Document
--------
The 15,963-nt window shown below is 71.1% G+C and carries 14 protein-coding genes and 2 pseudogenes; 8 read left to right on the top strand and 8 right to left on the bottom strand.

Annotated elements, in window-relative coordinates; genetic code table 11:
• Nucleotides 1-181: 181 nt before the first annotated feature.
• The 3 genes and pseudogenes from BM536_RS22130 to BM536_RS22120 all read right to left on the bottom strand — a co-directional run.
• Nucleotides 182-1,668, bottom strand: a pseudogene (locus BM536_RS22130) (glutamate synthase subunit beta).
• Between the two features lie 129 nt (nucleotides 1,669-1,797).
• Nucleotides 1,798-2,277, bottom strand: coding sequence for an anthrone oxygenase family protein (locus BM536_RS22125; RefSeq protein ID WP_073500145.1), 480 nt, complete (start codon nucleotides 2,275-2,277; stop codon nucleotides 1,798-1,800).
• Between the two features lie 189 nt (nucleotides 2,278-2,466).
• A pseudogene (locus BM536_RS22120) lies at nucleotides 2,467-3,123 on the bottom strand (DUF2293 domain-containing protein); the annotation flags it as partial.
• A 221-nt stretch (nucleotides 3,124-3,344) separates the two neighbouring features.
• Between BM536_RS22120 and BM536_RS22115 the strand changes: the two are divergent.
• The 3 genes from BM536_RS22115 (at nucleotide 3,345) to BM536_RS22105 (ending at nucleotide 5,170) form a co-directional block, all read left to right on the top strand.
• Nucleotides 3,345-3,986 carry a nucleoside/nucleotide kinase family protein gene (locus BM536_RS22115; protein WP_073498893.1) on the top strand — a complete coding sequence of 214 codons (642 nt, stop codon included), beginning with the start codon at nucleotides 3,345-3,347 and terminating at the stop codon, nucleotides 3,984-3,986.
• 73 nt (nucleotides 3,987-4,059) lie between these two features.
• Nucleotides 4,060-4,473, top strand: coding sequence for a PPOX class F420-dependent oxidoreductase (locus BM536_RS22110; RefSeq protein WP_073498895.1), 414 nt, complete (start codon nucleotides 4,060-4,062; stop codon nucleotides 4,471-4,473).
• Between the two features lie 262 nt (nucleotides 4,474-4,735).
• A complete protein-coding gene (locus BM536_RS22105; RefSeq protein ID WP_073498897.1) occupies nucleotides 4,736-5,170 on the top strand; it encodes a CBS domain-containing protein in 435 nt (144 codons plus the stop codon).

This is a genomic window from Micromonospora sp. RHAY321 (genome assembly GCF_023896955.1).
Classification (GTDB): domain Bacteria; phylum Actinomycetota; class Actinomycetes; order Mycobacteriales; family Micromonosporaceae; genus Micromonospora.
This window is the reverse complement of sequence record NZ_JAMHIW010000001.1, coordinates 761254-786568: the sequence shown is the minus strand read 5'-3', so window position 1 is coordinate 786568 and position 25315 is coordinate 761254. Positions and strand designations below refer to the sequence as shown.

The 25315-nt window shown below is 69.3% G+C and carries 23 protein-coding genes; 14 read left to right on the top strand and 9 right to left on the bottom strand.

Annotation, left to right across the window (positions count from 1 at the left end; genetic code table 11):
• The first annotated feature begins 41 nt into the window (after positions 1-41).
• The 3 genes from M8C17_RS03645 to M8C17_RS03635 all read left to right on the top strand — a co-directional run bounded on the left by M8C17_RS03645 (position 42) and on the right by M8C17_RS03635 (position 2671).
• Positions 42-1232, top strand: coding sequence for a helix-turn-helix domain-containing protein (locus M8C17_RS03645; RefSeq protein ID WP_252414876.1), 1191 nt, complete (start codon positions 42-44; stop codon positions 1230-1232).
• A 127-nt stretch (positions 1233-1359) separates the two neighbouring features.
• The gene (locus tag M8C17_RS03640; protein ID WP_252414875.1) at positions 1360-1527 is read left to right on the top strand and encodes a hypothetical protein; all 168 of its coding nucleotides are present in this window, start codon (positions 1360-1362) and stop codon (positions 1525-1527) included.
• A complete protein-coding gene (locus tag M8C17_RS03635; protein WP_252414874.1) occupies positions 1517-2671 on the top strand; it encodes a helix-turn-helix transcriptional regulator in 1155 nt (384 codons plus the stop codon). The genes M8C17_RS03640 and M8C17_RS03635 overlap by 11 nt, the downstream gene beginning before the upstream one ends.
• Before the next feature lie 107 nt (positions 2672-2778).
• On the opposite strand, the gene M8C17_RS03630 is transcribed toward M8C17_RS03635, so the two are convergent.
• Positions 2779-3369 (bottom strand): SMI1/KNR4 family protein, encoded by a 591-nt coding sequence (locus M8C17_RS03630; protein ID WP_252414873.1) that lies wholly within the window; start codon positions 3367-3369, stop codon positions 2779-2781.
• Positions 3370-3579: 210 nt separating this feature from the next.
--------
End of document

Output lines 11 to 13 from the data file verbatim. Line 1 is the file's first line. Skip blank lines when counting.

• Between BM536_RS22120 and BM536_RS22115 the strand changes: the two are divergent.
• The 3 genes from BM536_RS22115 (at nucleotide 3,345) to BM536_RS22105 (ending at nucleotide 5,170) form a co-directional block, all read left to right on the top strand.
• Nucleotides 3,345-3,986 carry a nucleoside/nucleotide kinase family protein gene (locus BM536_RS22115; protein WP_073498893.1) on the top strand — a complete coding sequence of 214 codons (642 nt, stop codon included), beginning with the start codon at nucleotides 3,345-3,347 and terminating at the stop codon, nucleotides 3,984-3,986.